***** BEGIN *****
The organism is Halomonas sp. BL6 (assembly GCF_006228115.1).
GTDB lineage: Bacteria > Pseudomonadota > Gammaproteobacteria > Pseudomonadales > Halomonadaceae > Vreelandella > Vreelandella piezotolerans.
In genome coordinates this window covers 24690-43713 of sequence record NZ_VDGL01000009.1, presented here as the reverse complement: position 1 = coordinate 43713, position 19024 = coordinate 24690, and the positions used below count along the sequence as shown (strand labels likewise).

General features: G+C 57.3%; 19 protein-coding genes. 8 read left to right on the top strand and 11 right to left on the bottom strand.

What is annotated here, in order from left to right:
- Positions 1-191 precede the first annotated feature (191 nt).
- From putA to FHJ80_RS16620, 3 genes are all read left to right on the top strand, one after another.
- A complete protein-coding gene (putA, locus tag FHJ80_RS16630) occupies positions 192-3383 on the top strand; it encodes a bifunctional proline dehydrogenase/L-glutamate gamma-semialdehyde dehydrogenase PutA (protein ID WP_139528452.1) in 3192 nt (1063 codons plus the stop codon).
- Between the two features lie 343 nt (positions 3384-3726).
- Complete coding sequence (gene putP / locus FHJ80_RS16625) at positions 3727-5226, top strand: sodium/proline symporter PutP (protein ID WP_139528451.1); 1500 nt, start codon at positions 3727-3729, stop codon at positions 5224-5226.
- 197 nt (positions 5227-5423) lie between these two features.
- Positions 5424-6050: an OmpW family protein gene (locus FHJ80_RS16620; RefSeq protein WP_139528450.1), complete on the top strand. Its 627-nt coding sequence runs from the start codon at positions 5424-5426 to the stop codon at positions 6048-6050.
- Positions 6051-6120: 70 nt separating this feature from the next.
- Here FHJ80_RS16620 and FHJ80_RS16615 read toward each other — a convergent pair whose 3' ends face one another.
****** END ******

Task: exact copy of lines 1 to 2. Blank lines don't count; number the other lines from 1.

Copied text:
The organism is Halomonas sp. BL6 (assembly GCF_006228115.1).
GTDB lineage: Bacteria > Pseudomonadota > Gammaproteobacteria > Pseudomonadales > Halomonadaceae > Vreelandella > Vreelandella piezotolerans.